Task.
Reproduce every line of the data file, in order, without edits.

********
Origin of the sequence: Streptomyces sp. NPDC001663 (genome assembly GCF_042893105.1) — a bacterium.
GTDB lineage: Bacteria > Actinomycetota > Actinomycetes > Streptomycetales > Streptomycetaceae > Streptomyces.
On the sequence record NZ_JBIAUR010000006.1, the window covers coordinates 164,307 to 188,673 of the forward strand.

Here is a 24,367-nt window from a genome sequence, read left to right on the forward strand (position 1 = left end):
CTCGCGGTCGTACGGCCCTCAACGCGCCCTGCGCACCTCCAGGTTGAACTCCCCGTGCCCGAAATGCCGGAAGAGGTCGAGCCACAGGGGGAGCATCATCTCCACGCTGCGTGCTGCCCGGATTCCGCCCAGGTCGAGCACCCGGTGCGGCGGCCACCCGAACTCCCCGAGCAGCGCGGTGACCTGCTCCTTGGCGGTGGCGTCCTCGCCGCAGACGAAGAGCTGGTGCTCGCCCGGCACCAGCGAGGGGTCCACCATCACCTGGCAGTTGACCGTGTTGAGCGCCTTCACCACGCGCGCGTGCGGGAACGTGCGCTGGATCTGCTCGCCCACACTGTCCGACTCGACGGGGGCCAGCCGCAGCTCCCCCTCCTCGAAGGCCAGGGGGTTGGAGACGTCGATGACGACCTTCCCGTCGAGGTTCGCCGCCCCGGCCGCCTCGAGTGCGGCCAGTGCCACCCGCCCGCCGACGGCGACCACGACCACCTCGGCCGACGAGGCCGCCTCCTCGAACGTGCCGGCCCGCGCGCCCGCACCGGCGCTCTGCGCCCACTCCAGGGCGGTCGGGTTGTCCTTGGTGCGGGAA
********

Origin of the sequence: Streptomyces sp. NPDC001663 (genome assembly GCF_042893105.1) — a bacterium.
GTDB lineage: Bacteria > Actinomycetota > Actinomycetes > Streptomycetales > Streptomycetaceae > Streptomyces.
On the sequence record NZ_JBIAUR010000006.1, the window covers coordinates 164,307 to 188,673 of the forward strand.

Here is a 24,367-nt window from a genome sequence, read left to right on the forward strand (position 1 = left end):
CTCGCGGTCGTACGGCCCTCAACGCGCCCTGCGCACCTCCAGGTTGAACTCCCCGTGCCCGAAATGCCGGAAGAGGTCGAGCCACAGGGGGAGCATCATCTCCACGCTGCGTGCTGCCCGGATTCCGCCCAGGTCGAGCACCCGGTGCGGCGGCCACCCGAACTCCCCGAGCAGCGCGGTGACCTGCTCCTTGGCGGTGGCGTCCTCGCCGCAGACGAAGAGCTGGTGCTCGCCCGGCACCAGCGAGGGGTCCACCATCACCTGGCAGTTGACCGTGTTGAGCGCCTTCACCACGCGCGCGTGCGGGAACGTGCGCTGGATCTGCTCGCCCACACTGTCCGACTCGACGGGGGCCAGCCGCAGCTCCCCCTCCTCGAAGGCCAGGGGGTTGGAGACGTCGATGACGACCTTCCCGTCGAGGTTCGCCGCCCCGGCCGCCTCGAGTGCGGCCAGTGCCACCCGCCCGCCGACGGCGACCACGACCACCTCGGCCGACGAGGCCGCCTCCTCGAACGTGCCGGCCCGCGCGCCCGCACCGGCGCTCTGCGCCCACTCCAGGGCGGTCGGGTTGTCCTTGGTGCGGGAA